Armonk wrestling club goes all in for Wrestlers of all shapes, sizes and abilities.
Wrestling takes tremendous commiment, and coaches love kids who are always ready to throw down. On the other hand, overdoing the commitment can induce a burn that leaves mat progress on the outs. “Sometimes you have to keep the kids out of the room,” says Grant Paswall of GPS Wrestling. But summer over, Paswall has his preseason program ready to simmer and bring its wrestlers to a boil for the 2017-18 school year.
“The kids we’ve been training all year are coming back and can see the light at the end of the tunnel,” said Paswall. “So we’re excited to get them ready to go.”
This year is a little different than the previous two, though. His 100 or so wrestlers had occupied a space across the street, but not enough elbow room forced a change of address last February.
“We were busting out of the seams,” said Paswall.
Five months later, the location at 100 Business Park Drive has them more than stitching it together. “This is not only one of the best wrestling facilities in the county but in the country,” he says of the 4300 square feet space, which has free weights, a sauna and a waiting room for parents.
The best amenity, though, is that the name on the dotted line is meant to feel like it belongs to the kids. “It’s just been a really cool atmosphere as far as them being able to call it their own,” says the Somers Wrestling Alum. “They don’t just come to practice and leave. They hang out with one another before and after. So it’s theirs, and that has had an awesome affect.”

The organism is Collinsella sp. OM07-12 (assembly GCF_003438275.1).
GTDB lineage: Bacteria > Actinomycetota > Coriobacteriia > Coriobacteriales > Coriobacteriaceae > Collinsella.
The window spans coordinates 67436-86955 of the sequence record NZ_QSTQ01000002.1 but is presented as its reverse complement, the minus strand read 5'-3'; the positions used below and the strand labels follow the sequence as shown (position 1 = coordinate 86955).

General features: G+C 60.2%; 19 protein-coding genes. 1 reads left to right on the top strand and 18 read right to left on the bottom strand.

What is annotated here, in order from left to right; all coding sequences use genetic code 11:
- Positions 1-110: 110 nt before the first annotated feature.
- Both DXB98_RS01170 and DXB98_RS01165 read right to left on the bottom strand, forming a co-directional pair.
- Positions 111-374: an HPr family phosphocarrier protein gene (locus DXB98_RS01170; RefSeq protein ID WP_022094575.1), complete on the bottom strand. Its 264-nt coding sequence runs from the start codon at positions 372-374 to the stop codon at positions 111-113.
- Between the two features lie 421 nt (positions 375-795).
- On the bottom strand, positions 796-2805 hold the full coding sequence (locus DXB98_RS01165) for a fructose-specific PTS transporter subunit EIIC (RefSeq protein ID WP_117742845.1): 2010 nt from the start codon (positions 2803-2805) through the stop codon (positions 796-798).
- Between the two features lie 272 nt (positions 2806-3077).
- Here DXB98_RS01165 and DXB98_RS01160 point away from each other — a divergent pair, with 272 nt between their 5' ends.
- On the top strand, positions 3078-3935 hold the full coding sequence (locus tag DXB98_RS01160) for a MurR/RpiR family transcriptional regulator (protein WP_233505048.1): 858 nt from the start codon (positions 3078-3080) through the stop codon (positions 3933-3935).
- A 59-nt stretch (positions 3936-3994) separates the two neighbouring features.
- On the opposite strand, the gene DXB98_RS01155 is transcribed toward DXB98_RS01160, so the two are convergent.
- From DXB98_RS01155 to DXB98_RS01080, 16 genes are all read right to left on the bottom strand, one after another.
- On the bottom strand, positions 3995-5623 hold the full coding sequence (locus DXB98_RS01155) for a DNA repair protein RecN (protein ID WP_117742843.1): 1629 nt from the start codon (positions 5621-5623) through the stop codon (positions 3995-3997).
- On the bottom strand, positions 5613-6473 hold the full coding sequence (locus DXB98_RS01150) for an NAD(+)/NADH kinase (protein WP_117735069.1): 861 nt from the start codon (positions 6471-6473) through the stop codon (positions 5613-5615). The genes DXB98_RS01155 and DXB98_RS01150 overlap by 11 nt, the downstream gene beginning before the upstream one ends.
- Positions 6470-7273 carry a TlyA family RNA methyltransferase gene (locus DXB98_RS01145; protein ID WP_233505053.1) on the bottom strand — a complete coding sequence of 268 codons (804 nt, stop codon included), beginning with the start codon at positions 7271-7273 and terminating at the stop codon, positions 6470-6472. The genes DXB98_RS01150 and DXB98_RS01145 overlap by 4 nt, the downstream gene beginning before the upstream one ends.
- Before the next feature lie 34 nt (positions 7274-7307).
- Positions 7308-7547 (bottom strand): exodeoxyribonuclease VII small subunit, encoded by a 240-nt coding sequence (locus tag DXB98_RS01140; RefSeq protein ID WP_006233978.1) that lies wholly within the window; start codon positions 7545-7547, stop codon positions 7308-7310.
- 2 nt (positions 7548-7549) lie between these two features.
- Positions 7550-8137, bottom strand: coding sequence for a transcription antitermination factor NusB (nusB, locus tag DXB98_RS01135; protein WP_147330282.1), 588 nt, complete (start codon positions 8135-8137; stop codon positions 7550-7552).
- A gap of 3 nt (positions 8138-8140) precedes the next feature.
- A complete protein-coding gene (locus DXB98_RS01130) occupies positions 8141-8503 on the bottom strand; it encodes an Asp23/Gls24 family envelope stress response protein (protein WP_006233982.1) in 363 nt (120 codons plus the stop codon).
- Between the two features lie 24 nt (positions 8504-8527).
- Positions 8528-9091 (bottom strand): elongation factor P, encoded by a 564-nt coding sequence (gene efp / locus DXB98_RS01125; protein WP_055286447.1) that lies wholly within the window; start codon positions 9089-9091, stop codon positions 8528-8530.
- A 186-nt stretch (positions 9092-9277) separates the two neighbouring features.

But it isn’t ability that nurtures the club’s camaraderie. “Our motto is good people first, good wrestlers second,” said Paswall.
Nonetheless, the University of Illinois Grad takes pride in offering plenty of latitude in defining the latter good. “The club caters to all skill levels and age - not just the tippy top,” says the Mahopac resident.
The mindset then can provide an outlet for the kid who can’t find a home on the varsity level. “I believe with weight categories and the one on one aspect, you have control of your own destiny,” he says. “You can be as good as you want to be.”
So GPS stays local with nearby tournaments and dual meets. On the other hand, when it comes to the top tier, GPS goes all in.
Paswall can point to the Cadet National Championships in Fargo, North Dakota as proof. All five of his wrestlers won at least one match in the toughest tournament in the country, and one fell just short of the top pedestal. “Jack Logan took second,” said Paswall.
Even so, Paswall doesn’t elevate the victories above the nuts and bolts. “The intangibles are far more important than getting your hands raised at any give time,” he said.
This means GPS makes sure their first floor locale isn’t the only thing building from the ground up. “It’s more than the basics, but doing the basics right,” he says.
But whether upright or on a roll, Paswall puts one precept above all the others. “You can’t do something like this without enjoying it,” Paswall confirmed.
He was sure to make that clear to Jack Logan as the finals descended on him. “Remember why we do this,” Paswall drove home the point.
At the same time, Paswall appreciates that he isn’t the only voice in the room. Between coaches and parents, he says, “I’d be lying if I said I was doing this all myself. There’s quite a team working behind the scenes.”
Of course, having only room enough for one on the podium doesn’t diminish the satisfaction for the numbers behind the successes. “A lot of people help them get there,” he said. “That’s why it’s so special.”
As a result, the contingent can’t help but double down. “It encourages us and motivates us,” Paswall asserted.
However that’s not to discount the bigger picture, and the mark wrestling leaves behind through hard work, commitment and perseverance. “It’s with you forever, because once a wrestler, always a wrestler,” he concluded.
For more info : http://www.gpswrestling.com
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